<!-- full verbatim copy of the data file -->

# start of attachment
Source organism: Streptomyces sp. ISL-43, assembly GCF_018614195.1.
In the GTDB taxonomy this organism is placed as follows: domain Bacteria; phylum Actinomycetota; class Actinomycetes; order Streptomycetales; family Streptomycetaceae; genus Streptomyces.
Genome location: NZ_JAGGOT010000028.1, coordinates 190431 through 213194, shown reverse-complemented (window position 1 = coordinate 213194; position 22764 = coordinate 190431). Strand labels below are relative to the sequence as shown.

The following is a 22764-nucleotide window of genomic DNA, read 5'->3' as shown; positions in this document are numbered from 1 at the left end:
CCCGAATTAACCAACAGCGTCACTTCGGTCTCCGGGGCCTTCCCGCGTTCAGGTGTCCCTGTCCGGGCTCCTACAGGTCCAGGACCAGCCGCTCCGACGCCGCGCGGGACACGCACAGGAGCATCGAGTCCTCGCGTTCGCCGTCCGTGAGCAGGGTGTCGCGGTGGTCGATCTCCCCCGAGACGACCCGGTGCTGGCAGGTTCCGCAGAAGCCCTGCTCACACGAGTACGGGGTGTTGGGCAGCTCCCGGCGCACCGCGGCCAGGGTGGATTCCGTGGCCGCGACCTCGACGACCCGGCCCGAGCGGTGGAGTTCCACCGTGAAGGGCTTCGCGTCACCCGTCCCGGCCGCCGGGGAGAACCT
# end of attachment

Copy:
Source organism: Streptomyces sp. ISL-43, assembly GCF_018614195.1.
In the GTDB taxonomy this organism is placed as follows: domain Bacteria; phylum Actinomycetota; class Actinomycetes; order Streptomycetales; family Streptomycetaceae; genus Streptomyces.
Genome location: NZ_JAGGOT010000028.1, coordinates 190431 through 213194, shown reverse-complemented (window position 1 = coordinate 213194; position 22764 = coordinate 190431). Strand labels below are relative to the sequence as shown.

The following is a 22764-nucleotide window of genomic DNA, read 5'->3' as shown; positions in this document are numbered from 1 at the left end:
CCCGAATTAACCAACAGCGTCACTTCGGTCTCCGGGGCCTTCCCGCGTTCAGGTGTCCCTGTCCGGGCTCCTACAGGTCCAGGACCAGCCGCTCCGACGCCGCGCGGGACACGCACAGGAGCATCGAGTCCTCGCGTTCGCCGTCCGTGAGCAGGGTGTCGCGGTGGTCGATCTCCCCCGAGACGACCCGGTGCTGGCAGGTTCCGCAGAAGCCCTGCTCACACGAGTACGGGGTGTTGGGCAGCTCCCGGCGCACCGCGGCCAGGGTGGATTCCGTGGCCGCGACCTCGACGACCCGGCCCGAGCGGTGGAGTTCCACCGTGAAGGGCTTCGCGTCACCCGTCCCGGCCGCCGGGGAGAACCT